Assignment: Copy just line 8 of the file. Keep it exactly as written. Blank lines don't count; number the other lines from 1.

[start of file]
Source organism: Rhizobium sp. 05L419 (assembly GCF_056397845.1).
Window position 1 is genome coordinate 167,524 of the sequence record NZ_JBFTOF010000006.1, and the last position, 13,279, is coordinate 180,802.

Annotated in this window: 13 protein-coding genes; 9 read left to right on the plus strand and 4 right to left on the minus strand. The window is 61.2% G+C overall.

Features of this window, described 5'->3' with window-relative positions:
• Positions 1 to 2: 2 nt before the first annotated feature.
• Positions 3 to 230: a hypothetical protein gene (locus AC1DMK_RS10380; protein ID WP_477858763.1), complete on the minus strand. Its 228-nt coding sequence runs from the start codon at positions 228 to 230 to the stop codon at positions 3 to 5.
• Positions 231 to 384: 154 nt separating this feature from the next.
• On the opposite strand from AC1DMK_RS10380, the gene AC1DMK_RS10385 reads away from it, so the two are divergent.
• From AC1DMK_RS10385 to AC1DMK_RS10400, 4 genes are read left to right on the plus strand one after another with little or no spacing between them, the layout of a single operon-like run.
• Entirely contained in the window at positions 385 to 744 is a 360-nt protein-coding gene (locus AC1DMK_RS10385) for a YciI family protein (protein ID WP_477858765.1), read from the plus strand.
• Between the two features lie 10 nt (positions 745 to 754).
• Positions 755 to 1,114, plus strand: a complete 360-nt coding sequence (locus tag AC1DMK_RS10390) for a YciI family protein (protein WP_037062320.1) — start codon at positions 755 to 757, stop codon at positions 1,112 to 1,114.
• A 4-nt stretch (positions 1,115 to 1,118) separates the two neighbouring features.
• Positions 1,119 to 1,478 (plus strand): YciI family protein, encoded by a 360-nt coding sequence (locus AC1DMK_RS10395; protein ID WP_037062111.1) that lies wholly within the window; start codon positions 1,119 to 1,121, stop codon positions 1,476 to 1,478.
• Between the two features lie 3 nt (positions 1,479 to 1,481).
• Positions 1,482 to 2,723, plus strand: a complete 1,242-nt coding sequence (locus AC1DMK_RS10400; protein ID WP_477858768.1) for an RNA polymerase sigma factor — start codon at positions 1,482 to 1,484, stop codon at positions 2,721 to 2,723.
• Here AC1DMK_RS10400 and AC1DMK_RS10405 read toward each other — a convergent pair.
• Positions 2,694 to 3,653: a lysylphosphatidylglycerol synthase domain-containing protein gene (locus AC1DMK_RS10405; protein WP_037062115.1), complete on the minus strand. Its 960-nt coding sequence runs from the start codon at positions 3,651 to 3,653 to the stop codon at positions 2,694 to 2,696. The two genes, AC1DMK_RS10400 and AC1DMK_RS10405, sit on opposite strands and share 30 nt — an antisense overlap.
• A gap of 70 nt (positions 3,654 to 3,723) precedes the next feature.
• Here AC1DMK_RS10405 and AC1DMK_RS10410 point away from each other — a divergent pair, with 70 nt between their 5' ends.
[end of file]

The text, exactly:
• On the opposite strand from AC1DMK_RS10380, the gene AC1DMK_RS10385 reads away from it, so the two are divergent.